The wildfire that engulfed the community of Lytton, B.C., last summer approached fast and simultaneously from four fronts, leaving no realistic chance that firefighters could have prevented the destruction and loss of life, a forensic investigation concludes.
But the summary report by the Institute for Catastrophic Loss Reduction gives British Columbia a failing grade for its approach to wildfire emergency response, because it has put too much emphasis on suppressing fires, and not enough on creating “ignition-resistant” communities.
The Lytton Creek fire started on June 30, in the middle of a record-breaking heat wave, including the Canadian record high of 49.5 C on June 29. The heat created strong winds channelled through the steep slopes of the Fraser River canyon.
Alan Westhaver, one of the authors of the report, said the Lytton fire matches the same pattern as other wildfire disasters in North America. These wildfires, fed by dry fuel and high winds, become catastrophic when they intersect with urban settings with too many ignition sources.
“For a long time, we have looked at fire as the enemy, but fire is an inherent part of ecosystems,” he said in an interview. “Whether it’s grassland in southern Saskatchewan, the bush in Northern Ontario or the different kinds of forest in the mountains, we’ve created this paradox where, by putting out fires, we are building up more fuel and creating the conditions for hotter fires that are more difficult to control.”
The future of wildfires in Canada
Disasters such as Lytton are not inevitable, he said, if vulnerable communities curb the amount of combustible material around buildings. “The reason that homes and structures ignite, is the conditions that are found within 30 metres of those homes.”
Kelsey Winter, chair of the BC FireSmart Committee, said the Lytton Creek fire needs to propel change. “Lytton is not an anomaly – any community in B.C. could be Lytton.”
The report does not pinpoint the cause of the fire, but concludes that there were a series of ground fires that spread out of a small basin near the CNR tracks south-southwest of Lytton Village, creating a blizzard of burning embers. Last October, the Transportation Safety Board ruled out trains as a cause of the fire.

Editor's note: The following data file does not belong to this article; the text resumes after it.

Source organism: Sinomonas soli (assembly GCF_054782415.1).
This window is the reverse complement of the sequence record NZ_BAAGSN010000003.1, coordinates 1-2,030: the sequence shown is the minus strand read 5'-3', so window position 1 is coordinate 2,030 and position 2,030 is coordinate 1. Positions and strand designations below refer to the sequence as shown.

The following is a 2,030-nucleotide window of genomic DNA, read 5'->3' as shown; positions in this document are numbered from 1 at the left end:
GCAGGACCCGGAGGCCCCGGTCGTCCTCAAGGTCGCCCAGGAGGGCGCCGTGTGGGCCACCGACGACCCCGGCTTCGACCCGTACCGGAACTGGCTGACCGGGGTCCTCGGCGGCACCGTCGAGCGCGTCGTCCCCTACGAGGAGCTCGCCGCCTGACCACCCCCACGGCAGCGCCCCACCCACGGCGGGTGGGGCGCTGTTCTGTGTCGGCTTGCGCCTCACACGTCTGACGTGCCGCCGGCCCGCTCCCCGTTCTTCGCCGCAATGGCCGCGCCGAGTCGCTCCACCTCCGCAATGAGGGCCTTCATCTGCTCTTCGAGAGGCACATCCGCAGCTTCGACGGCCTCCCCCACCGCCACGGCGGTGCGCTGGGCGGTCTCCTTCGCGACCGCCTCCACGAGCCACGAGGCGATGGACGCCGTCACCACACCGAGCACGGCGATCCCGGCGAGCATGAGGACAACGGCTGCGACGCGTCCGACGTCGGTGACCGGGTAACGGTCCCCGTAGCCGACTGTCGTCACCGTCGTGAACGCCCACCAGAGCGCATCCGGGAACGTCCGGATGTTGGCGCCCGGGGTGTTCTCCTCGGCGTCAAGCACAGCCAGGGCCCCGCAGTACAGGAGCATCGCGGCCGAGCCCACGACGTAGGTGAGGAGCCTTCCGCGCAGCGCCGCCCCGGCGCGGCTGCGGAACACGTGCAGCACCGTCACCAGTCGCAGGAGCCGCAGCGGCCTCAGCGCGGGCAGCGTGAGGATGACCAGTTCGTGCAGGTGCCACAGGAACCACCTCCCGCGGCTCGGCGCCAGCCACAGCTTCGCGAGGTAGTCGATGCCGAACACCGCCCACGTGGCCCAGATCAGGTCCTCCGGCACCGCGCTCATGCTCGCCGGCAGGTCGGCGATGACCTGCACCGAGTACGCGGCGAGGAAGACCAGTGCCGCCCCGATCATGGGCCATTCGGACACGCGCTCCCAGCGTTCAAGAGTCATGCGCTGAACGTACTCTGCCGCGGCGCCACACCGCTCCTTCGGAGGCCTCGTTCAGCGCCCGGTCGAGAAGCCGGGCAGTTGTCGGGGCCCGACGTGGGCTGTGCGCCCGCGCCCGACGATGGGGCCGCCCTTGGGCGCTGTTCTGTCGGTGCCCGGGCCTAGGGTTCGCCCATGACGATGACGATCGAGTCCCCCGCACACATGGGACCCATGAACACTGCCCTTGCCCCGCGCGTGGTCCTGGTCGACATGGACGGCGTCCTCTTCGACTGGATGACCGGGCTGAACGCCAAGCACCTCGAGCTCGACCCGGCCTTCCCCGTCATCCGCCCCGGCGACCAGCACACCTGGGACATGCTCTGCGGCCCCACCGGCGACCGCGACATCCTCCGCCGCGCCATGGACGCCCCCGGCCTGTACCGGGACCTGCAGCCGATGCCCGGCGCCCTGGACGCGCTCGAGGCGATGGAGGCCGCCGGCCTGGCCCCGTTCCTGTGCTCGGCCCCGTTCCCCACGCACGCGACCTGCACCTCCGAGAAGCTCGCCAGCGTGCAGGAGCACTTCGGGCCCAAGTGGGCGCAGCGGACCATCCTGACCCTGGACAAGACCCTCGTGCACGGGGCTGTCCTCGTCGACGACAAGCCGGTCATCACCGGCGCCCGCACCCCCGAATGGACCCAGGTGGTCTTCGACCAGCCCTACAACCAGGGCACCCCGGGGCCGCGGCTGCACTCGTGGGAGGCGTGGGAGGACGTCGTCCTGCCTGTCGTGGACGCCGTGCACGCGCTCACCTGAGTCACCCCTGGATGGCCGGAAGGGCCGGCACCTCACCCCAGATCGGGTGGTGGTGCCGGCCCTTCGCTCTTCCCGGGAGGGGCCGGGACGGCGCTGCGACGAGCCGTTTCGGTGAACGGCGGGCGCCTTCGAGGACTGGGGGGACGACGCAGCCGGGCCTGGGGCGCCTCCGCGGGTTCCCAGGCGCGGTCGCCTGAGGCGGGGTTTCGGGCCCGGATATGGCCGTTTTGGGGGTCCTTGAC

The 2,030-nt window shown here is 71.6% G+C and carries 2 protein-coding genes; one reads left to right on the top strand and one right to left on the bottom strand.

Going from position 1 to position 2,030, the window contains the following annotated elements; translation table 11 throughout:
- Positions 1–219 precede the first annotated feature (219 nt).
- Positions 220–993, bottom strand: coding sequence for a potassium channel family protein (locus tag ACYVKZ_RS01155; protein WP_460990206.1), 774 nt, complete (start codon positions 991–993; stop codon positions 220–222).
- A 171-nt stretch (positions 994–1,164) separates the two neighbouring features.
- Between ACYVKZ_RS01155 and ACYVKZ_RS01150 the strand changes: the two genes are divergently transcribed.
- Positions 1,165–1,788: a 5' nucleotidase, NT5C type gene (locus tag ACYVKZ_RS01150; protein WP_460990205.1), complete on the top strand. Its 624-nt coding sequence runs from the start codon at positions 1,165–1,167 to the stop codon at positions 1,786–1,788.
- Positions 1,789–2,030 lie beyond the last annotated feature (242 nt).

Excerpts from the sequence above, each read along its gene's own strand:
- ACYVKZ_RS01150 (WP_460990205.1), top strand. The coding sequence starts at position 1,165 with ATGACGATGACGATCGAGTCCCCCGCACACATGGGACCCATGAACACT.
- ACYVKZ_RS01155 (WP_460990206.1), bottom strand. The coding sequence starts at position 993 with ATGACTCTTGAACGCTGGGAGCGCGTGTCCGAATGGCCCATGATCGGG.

Fed by high winds and an abundance of dry fuel on the ground, the fire quickly spread between structures because homes and shops were built close together, with highly ignitable sheds and other outbuildings in between.
Less than an hour after the fire was first reported, more than 20 structure fires were burning in the village and in two neighbouring Lytton First Nation reserves. Two people died in the fire, and hundreds of people remain displaced.
“The rapid, simultaneous fire involvement of this many primary structures would have overwhelmed any reasonable municipal structure protection response in that region,” the report found. “For individual structures and collectively communities, ignition resistance is the most effective approach for reducing community wildfire risk and preventing [wildland-urban] fire disasters.”
Lytton Mayor Jan Polderman said Monday that the village council is working to ensure that when the town does rebuild, it will be a model “fire-smart” community.
The fire debris is still being cleared, but he hopes that by September, construction can begin with new bylaws in place that will ensure homes are built with fire-resistant materials, and with regulations to keep combustibles a safe distance away from homes, including vegetation, sheds and wood piles.
He said his community needs help to make those changes. “My frustration right now is that our emergency services pay you to rebuild what you had, not what we’re going to need in the future,” he said. “What I would like to see is the province and the federal government encourage homeowners to build in building envelopes that are more fire resilient.”
British Columbia has had its three worst wildfire seasons on record in the past five years, and climate change means it needs to prepare for more extremes, Ms. Winter noted. “There are those things we can’t control, like the winds and the weather and how the climate is affecting wildfire behaviour. But the things we can control are within communities and on the land base.”
Property owners, she said, can remove vegetation and other ignitable materials adjacent to their buildings, for example, and they can choose non-flammable siding and roofing materials. But it is also a question of where homes are rebuilt.
“You want to make sure there is non-combustible space right between homes, and if they’re smack next to each other, that’s very difficult to do,” she said.
We have a weekly Western Canada newsletter written by our B.C. and Alberta bureau chiefs, providing a comprehensive package of the news you need to know about the region and its place in the issues facing Canada. Sign up today.